- Oyate Article: Teaching Respect for Native Peoples
Includes guidelines for evaluating books, activities, materials on Native Americans
- Map of American Indian Reservations (PDF)
Map from the U.S. Census Bureau
- Pics4Learning: Native Americans
This site makes over 400 images of Native American culture available for students and teachers. Including images of Native American regalia, art, artifacts, and more, the site has given teachers and students permission to use all of the images in their work.
Step 3: Location and Access
So far, we've just been thinking about our research. Now it's time to get to work. Archaeologists have special tools they use to get to the information they are looking for — like trowels, brushes, dustpans, buckets, and screens — because their information is usually buried!
You may have to dig for your information, too — but don't bring your trowel to the media center! You'll be using different tools — books, videos, or even people who can answer your questions!
Step 4: Use of Information
To find the artifacts that will help them answer their questions, archaeologists have to sift through a lot of dirt they've removed from the site. While you're doing your research you will also need to be looking, listening, and watching very carefully to find the facts that relate to your question — you'll need to "sift out" a lot of information that isn't relevant or that doesn't help you. This step is where you'll be reading the books or articles you found in step 3 above, or watching videos or interviewing people, and deciding which information you can actually use.
Don't forget to keep track of where you found your information! A good archaeologist always carefully records where each artifact was found. Make sure you collect that information, too — you'll need to name your sources.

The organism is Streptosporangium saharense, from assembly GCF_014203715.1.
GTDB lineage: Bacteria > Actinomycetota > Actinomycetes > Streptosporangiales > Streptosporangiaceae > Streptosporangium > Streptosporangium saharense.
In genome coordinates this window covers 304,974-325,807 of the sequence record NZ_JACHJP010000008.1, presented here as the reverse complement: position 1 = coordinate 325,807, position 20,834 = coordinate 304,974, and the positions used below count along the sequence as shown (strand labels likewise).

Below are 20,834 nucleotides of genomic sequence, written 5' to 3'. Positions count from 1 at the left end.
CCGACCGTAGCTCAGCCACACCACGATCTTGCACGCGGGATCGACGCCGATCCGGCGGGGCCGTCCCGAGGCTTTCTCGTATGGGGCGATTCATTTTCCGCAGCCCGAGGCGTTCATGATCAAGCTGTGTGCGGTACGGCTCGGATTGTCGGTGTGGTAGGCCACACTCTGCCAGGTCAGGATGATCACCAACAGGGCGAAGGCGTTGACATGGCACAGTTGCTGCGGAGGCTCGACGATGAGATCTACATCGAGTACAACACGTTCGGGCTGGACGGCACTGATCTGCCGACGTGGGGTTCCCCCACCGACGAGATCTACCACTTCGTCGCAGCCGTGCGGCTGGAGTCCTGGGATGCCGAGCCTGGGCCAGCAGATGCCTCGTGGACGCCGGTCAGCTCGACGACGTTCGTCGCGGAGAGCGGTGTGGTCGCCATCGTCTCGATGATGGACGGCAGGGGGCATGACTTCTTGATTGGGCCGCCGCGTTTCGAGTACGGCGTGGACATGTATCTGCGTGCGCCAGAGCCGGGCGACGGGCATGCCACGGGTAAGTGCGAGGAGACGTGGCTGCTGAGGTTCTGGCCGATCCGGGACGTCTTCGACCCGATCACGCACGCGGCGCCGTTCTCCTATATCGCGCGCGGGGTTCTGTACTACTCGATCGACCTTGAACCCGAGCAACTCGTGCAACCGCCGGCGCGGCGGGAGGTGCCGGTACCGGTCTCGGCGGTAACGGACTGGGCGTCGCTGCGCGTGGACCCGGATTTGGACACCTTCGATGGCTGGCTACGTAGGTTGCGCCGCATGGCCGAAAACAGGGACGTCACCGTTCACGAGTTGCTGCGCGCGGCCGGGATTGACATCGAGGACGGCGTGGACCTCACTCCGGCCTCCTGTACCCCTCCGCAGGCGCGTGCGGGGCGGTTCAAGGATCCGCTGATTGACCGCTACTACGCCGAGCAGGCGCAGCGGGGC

Step 5: Synthesis — Putting it All Together
Here's the important step where you piece together all the information you've found to see if it answers the question you asked back in step 1!
First you'll need to get your information organized. Archaeologists do this by keeping each type of artifact they find in separate bags that are organized according to what room they were found in and where in the room they were found. You might want to use an outline, or a "graphic organizer" (a drawing), or lists to organize the facts you find.
Once you're all organized, you can use your facts to answer the question you asked way back in step #1. Then, you'll need to think about how to present your information so that others can learn from it too. Research can be presented in many ways, in a report, a model, or a demonstration. For this project, you'll write a report. (You can check out Scholastic's online activity Research Papers: A Writing Workshop to learn step by step how to write a research report.)
Before you finish your paper, make sure you've named your sources. This lets people who read your report know where you got your information. That way, if they'd like to learn more about your topic, they could go to the same resources you used and read more about it! Archaeologists need to do this too. They label and catalog each artifact they find, so that other scientists will know where each one was found if they want to learn more about it.
Step 6: Evaluation
Our last step is a "thinking" step! Sit back and admire your work and think about what you've done. Are you happy with what you found?
Think about whether you were able to answer the question you asked back in step 1. What things did you do that were very helpful in finding the answer? Are there things you would do differently the next time you have a research project to do?
If you take the time to evaluate your work, you will become a better researcher (or maybe even... someday... an archaeologist)!